Children’s Health, The Nation’s Wealth: Assessing and Improving Child Health The study was limited to an evaluation of web-based efforts since a key purpose was to evaluate the accessibility of health data. The study of web sites also discussed some of the difficulties facing a state that donates nonproprietary software to help another state develop its health data system. The donating state often lacked the training and technical resources to assist the recipient state in getting the system operational. At the same time, states often were reluctant to purchase proprietary systems due to the initial and ongoing costs involved. Many more states and communities are aggregating health data that were not included in this study, but they have not yet fully utilized the web to make aggregate, queriable data publicly available. In the committee’s view there is great value in federal government efforts to partner with states to develop web-based data systems that, at a minimum, make aggregate data available in a form that can be queried for various geographic levels and for different measures over time. For many states, such a system would be a significant advance over current single dataset analyses. Aggregating Children’s Datasets Across Department Lines Some states and communities have aggregated children’s data without individual identifiers from datasets in two or more governmental departments or agencies. Over the past decade, several larger cities and counties have developed children’s data systems to assist with policy development, service planning, and program accountability. While states may aggregate data by county or city, communities often need to analyze data for smaller, neighborhood-based units, typically a census tract. This is important for identifying areas with the greatest problems and the highest priority for resources. Some critical children’s data are often more accessible to cities than to states. For example, a police department can contribute data regarding arrests for juveniles by geographic location, age, race, and reason for arrest. Education data can include absentee rates, suspensions, expulsions, number of special education students, number taking medications for chronic conditions, and proficiency scores by school. In contrast, education data in many states are not standardized, computerized, or in a central database, so collecting this information may require contacting each school. If a community has concerns about a particular area or group of the population and wants additional information, it may develop or use existing tools to collect these data. Many communities have developed efforts to monitor and track the health and well-being of children in their communities and develop strategic priorities. Los Angeles County has one of the more comprehensive children’s data systems and, through the Los Angeles Planning Council, produces a Children’s ScoreCard every 2 years with data by services planning area. This data system contains aggregated, geographically coded data on children from health, education, social services, juvenile justice, and law enforcement agencies at the county, city, and state levels. However, Los Angeles goes beyond integrating the existing administrative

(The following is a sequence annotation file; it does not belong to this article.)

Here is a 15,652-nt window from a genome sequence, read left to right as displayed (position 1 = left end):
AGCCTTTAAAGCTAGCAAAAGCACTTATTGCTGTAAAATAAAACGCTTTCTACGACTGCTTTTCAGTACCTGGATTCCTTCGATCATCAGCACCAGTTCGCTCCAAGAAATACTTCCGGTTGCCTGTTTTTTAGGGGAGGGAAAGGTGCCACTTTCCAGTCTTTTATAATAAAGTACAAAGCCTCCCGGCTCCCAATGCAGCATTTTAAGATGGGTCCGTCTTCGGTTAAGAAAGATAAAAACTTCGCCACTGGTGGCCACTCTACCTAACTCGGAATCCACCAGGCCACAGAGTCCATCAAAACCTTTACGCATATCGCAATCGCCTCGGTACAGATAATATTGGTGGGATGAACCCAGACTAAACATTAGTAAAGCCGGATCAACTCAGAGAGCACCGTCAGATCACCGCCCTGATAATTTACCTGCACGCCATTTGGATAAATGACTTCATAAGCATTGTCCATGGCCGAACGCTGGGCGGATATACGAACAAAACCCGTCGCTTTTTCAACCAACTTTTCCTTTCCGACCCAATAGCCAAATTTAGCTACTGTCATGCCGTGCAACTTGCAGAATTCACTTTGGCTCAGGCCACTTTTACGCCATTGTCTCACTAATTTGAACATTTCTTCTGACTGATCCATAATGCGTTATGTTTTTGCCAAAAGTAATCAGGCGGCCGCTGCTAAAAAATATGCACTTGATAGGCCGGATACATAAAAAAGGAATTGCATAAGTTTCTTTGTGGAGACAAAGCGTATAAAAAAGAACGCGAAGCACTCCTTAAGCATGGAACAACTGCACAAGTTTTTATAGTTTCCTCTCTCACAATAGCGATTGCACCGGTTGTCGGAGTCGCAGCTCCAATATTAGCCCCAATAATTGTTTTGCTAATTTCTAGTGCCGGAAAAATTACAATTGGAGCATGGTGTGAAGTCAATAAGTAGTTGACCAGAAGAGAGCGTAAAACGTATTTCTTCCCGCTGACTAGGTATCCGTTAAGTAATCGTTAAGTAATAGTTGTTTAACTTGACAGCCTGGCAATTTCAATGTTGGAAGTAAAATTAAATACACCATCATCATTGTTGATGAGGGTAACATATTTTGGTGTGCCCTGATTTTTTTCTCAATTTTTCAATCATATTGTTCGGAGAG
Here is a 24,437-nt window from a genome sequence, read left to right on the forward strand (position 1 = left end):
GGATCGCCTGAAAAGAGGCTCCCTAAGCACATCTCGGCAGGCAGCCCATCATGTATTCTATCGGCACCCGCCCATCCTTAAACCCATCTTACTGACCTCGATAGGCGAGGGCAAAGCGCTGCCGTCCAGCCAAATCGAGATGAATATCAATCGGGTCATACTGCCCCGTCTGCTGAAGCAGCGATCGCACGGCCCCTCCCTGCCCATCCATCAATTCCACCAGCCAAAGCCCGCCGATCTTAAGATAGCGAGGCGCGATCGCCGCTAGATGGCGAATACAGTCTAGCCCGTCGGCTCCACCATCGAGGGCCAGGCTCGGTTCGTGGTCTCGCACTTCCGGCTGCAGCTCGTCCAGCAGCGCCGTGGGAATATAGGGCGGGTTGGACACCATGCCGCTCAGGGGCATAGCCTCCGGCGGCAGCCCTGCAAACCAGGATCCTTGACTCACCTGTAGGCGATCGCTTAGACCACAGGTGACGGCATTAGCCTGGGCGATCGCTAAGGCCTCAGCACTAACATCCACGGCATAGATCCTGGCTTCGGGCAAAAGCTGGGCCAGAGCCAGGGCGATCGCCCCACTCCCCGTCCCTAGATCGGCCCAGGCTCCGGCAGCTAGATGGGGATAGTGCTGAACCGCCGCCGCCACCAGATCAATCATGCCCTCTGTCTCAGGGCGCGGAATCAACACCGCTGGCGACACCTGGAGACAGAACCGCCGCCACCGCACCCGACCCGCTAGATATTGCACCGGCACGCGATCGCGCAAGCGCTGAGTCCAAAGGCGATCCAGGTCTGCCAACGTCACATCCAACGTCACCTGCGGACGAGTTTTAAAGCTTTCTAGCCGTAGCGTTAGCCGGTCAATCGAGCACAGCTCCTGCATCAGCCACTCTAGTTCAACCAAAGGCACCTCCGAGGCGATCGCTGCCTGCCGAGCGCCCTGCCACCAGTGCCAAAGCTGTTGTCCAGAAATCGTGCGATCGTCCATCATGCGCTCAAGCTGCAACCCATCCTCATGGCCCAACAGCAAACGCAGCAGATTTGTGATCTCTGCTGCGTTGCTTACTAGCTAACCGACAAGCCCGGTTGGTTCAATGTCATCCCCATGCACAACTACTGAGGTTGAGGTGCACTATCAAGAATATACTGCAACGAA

OCR for page 164